State board hears pitch for PTI, aviation spending

GREENSBORO — Airports are a great economic development vehicle and, oh, by the way, Piedmont Triad International Airport is a sterling example of that, PTI officials told the state Board of Transportation here Wednesday in an afternoon meeting.

The board that controls billions of dollars in road, rail and aviation money is holding its August meeting in Greensboro this week, and the 19-member panel got a pitch for continued support from airport director Kevin Baker and Piedmont Triad Airport Authority chairman Steve Showfety.

Baker thanked the board for approving $4 million to grade a piece of vacant airport land that was snagged quickly by HAECO, the aircraft maintenance and engineering company now building a hangar worth many millions more on that site.

“We’re getting a $60 million investment on top of that,” Baker said of the state’s feeder money, noting that airport projects frequently provide such lucrative returns.

He added that a taxiway bridge built as part of recently completed Interstate 73 from PTI to U.S. 220 will open up new tracts for similar, potential gains. But he said grading one such major piece of land could cost $75 million.

The state board stopped at PTI for lunch Wednesday and a 90-minute business session on the opening day of its two-day meeting. Board members also toured the High Point Furniture Market, Pomona Quarry, Honda Aircraft and other parts of PTI on Wednesday.

The board met locally because chairman Mike Fox, a Greensboro resident, wanted to revive the panel’s former practice of holding several meetings each year outside its normal Raleigh venue and suggested starting in his hometown.

In other action Wednesday, the board heard a consultant’s preliminary report about options to improve the troubled public-private partnership behind Charlotte’s Interstate 77 toll lanes project.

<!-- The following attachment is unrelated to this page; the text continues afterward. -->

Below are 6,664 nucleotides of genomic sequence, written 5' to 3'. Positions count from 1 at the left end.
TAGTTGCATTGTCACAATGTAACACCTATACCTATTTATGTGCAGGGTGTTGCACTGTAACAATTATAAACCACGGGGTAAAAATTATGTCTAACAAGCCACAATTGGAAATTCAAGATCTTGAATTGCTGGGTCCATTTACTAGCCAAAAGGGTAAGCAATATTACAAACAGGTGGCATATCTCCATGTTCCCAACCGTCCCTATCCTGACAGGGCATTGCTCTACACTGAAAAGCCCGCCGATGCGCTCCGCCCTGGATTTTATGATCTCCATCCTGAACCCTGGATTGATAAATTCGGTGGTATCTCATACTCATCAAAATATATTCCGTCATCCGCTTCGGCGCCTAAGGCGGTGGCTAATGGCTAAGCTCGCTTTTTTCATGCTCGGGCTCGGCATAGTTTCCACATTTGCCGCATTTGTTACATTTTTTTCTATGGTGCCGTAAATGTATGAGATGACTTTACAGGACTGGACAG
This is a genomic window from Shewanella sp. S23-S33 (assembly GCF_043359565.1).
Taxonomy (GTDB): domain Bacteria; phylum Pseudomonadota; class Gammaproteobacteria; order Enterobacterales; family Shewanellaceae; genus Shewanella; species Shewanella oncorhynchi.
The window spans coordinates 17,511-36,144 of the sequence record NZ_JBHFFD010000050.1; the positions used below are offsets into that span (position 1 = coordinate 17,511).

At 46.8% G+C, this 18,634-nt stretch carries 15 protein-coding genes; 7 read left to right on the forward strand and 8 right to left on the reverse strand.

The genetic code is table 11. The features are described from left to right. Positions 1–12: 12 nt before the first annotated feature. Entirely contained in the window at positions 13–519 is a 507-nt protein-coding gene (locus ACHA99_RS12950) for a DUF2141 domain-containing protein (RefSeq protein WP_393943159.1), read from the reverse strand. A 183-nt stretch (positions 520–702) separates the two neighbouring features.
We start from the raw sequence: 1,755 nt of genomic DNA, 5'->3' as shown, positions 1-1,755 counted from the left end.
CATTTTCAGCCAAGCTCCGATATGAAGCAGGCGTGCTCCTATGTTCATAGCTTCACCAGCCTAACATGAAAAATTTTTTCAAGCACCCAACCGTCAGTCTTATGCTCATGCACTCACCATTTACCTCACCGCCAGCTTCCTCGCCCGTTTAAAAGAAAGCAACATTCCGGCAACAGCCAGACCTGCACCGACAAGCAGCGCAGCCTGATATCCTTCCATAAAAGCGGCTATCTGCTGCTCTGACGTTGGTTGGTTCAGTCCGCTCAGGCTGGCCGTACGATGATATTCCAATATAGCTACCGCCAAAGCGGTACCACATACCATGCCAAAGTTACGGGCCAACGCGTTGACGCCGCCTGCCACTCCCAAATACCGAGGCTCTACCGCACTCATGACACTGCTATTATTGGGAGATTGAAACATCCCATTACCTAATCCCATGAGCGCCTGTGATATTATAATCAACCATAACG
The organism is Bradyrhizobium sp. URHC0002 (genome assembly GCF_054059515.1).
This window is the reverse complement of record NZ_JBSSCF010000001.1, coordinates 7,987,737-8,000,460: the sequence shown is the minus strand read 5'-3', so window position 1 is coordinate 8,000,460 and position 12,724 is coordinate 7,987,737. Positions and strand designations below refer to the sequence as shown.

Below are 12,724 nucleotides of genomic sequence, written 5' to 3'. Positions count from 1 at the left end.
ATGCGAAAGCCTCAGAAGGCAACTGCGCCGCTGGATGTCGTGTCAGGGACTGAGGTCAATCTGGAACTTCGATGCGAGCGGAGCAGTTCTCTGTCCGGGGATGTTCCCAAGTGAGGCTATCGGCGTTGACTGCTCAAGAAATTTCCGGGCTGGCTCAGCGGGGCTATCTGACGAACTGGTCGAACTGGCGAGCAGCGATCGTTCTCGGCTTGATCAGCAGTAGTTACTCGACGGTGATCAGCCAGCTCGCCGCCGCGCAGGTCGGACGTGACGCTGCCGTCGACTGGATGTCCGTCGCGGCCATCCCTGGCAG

And state Secretary of Transportation Jim Trogdon reported that transportation and utility officials had worked together on a new, overhead power line to the Outer Banks that soon should restore service to the area, partly evacuated last week after a contractor accidentally severed underground electrical lines serving the islands.

In his remarks, PTI leader Showfety told the board the airport is blazing a new trail by combining convenient passenger air service with an economic development role aimed at growing the regional aviation industry and “providing another impetus for quality jobs in the Piedmont Triad.”

HAECO chief executive Richard Kendall drove home the point by telling the group about his company’s planned addition of 500 jobs linked to its fifth PTI hangar, now under construction, plus new company facilities in High Point to make furnishings used in refitting aircraft interiors.

Fox said that after he was named chairman of the transportation board this year he urged renewing the group’s past practice of holding several monthly meetings each year outside the state capital.

The board drifted away from that policy in recent years but Fox, a local attorney who served previously on the board, said he always found it helpful in improving his knowledge of the differing transportation needs from region to region. And it gave local officials better insight into how the state Department of Transportation functions and the issues state leaders face, he said.

“It was such a good learning experience on all sides,” Fox said. “The interaction really proved valuable.”

The board reconvenes this morning for a daylong meeting at the O. Henry Hotel on Green Valley Road to award contracts and hear presentations from local and regional officials about their areas’ transportation needs.

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